News from Brazil

Politics & Government

In Brazil on January 28, 2011 at 10:05 am


Brazilian President Dilma Rousseff is trying to show she is different from former president Lula da Silva. Rousseff prefers strict rules and technical work as opposed to Lula’s political more relaxed way of governing (Mercopress).


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U.S. President Barack Obama plans to visit Brazil in March in a sign that ties between the two countries are substantially improving after a year of tension over Iran, Folha de S.Paulo newspaper reported (Reuters).

Oliver Stuenkel is back with a new and interesting article: “Shouldn’t Brazil consolidate its regional leadership in South America before seeking a global role? If it is incapable of exercising leadership on the regional level, how does it justify claim to global recognition?”


The first Brazilian company to complete a public project in the country, Odebrecht celebrates 20 years of operations in the United States in 2010. The construction company has completed 55 projects throughout its history and is currently present in Florida and Louisiana. In the country, Odebrecht has also been in California, North Carolina and South Carolina.
Odebrecht arrived to U.S. soil after it won the public bid to build a stretch of the Metromover, Miami’s above-ground subway. Soon after, in 1992, Odebrecht was responsible for building Route 56, a highway in the region of San Diego, California (Odebrecht).

Eike Batista’s EBX Group is consolidating its overseas presence through the creation of EBX International and the opening of an office in New York. As a result of this international expansion, the group — which is headquartered in Rio de Janeiro and has operations in nine states in Brazil — will intensify relationships with investors located in the United States, Europe, Asia and the Middle East while also enhancing its ability to prospect for new business opportunities (EBX).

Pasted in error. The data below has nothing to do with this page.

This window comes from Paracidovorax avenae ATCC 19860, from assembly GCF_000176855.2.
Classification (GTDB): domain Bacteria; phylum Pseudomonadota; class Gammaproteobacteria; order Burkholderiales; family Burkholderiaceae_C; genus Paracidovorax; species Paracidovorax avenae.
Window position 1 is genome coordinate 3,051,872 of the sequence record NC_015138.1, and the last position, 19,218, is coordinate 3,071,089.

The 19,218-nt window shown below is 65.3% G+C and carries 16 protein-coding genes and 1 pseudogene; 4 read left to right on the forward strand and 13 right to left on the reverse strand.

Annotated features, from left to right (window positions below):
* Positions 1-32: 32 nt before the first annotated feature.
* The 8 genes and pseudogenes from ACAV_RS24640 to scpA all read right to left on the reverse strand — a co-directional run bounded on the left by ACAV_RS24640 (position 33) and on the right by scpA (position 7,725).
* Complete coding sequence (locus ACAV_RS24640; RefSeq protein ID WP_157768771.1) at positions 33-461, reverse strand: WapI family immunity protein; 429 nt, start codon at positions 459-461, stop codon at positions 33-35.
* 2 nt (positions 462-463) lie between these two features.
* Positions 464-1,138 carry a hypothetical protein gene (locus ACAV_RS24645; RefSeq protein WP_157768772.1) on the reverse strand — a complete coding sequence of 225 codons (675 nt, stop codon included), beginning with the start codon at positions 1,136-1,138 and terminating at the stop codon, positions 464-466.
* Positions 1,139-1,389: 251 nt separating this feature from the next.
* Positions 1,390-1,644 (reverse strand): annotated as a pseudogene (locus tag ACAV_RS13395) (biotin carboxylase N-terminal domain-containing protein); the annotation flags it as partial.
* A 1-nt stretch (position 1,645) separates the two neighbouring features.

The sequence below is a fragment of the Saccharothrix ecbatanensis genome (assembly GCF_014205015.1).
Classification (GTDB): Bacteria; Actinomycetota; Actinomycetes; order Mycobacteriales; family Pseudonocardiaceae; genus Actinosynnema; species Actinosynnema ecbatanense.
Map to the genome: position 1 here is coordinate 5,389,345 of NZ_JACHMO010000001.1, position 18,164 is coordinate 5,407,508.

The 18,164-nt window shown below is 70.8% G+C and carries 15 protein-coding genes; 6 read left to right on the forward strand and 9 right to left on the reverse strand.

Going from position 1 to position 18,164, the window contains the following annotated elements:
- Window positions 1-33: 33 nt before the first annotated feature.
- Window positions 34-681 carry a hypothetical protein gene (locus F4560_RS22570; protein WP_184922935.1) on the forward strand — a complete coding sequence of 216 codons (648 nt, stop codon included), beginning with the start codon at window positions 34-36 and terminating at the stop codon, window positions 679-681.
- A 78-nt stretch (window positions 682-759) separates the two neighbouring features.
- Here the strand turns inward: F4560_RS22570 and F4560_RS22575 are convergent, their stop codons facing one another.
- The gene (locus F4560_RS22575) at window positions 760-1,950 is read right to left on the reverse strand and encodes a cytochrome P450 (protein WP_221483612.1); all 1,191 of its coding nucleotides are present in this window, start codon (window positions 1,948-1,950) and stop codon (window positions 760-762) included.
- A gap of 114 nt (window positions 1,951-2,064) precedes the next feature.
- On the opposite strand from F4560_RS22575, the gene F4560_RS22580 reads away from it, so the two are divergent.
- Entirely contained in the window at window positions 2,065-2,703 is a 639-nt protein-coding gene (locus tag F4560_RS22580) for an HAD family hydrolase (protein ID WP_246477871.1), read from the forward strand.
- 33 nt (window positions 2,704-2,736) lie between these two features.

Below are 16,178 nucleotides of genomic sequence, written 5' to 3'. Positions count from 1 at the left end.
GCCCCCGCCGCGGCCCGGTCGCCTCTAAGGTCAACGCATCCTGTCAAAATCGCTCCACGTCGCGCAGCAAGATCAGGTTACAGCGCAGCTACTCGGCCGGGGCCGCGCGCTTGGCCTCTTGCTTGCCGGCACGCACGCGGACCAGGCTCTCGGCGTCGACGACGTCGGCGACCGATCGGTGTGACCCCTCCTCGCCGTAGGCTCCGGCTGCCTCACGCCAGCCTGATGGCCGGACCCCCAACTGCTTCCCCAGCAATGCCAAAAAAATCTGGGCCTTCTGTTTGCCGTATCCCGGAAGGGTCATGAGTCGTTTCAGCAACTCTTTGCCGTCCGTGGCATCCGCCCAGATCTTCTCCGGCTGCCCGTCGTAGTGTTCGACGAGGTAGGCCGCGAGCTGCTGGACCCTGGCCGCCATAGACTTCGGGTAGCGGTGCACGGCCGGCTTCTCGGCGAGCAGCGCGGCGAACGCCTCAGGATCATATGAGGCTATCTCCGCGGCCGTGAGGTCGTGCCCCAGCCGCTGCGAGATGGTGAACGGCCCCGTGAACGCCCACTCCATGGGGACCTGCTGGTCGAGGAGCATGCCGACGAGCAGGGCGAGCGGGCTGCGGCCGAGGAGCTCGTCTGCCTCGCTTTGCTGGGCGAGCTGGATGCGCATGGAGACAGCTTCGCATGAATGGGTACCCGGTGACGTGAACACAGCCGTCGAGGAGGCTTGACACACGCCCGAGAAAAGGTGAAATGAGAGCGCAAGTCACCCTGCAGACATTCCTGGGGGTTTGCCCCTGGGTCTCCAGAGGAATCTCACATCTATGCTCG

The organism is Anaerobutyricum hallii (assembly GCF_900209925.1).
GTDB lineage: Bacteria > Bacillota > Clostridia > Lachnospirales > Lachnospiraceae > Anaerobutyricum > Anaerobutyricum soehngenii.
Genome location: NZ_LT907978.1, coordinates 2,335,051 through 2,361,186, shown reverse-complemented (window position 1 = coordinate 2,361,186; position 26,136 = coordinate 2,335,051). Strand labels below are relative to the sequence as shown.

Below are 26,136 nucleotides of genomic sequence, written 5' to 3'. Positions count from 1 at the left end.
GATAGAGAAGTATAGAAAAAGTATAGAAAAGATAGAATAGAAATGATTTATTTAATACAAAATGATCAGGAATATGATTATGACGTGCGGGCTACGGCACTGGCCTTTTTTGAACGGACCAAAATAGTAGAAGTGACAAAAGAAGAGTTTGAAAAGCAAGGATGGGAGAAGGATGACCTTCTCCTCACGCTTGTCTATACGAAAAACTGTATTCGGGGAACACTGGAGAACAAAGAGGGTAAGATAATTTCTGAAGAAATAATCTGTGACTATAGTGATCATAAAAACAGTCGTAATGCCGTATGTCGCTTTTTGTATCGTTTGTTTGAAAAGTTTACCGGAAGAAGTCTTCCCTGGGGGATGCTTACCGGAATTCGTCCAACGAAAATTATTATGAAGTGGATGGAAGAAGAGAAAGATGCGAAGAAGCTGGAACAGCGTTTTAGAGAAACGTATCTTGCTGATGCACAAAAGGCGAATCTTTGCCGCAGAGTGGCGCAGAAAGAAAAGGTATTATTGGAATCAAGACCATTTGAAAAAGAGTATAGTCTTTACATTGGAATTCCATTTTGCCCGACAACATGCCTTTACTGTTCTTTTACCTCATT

Reinforcing its internationalization strategy, on October 7 Braskem inaugurated the new Colombian office, which, together with the Singapore office, is set to begin operating still in 2010. Braskem also expanded the office located in Rotterdam, Holland, which sells thermoplastic resins (Odebrecht).

The CEO of Banco do Brasil, Aldenir Bendine, said this week that an accord will be signed within the next 60 days with Portuguese bank Banco Espírito Santo, with which it will begin a joint venture in Africa. Operations will begin in Cape Verde and Angola (A Semana).

Brazil’s big business companies are rapidly establishing themselves or expanding abroad. Which world cities are most ready to attract Brazilian investment? Of course New York, London and Paris are among the first to receive Brazilian businesses, but other cities are doing fine to: Miami, the US gateway to Latin America, Lisbon with its Portuguese culture and language, Luanda, the dynamic and Portuguese-speaking capital in booming Angola, just across the South Atlantic, Singapore, Asia’s logistics hub and Rotterdam, Europe’s logistical centre of excellence and the Atlantic’s largest port.  Where do you think Brazilian companies are heading?


The Federative Republic of Brazil is forecast to commit USD82 billion to military procurement between 2010 and 2014 as the South American state continues the implementation of its 2008 National Defense Strategy through the renewal of its military infrastructure and the replacement of outdated equipment. The bow-wave of funding – procurement spending alone is forecast to climb 27 per cent over the four years to 2014 – contrasts sharply with previous governments’ unwillingness to commit significant sums to the armed forces: arguably a response to the years of military dictatorship that ended in 1985 (Janes).

But, in addition to earlier news about the reopening of Brazil’s fighter jet competition, President Dilma Rousseff will reevaluate a 10 billion real ($6 billion) plan to purchase 11 warships as she seeks to streamline government expenses, local newspaper Folha de S.Paulo said (Reuters).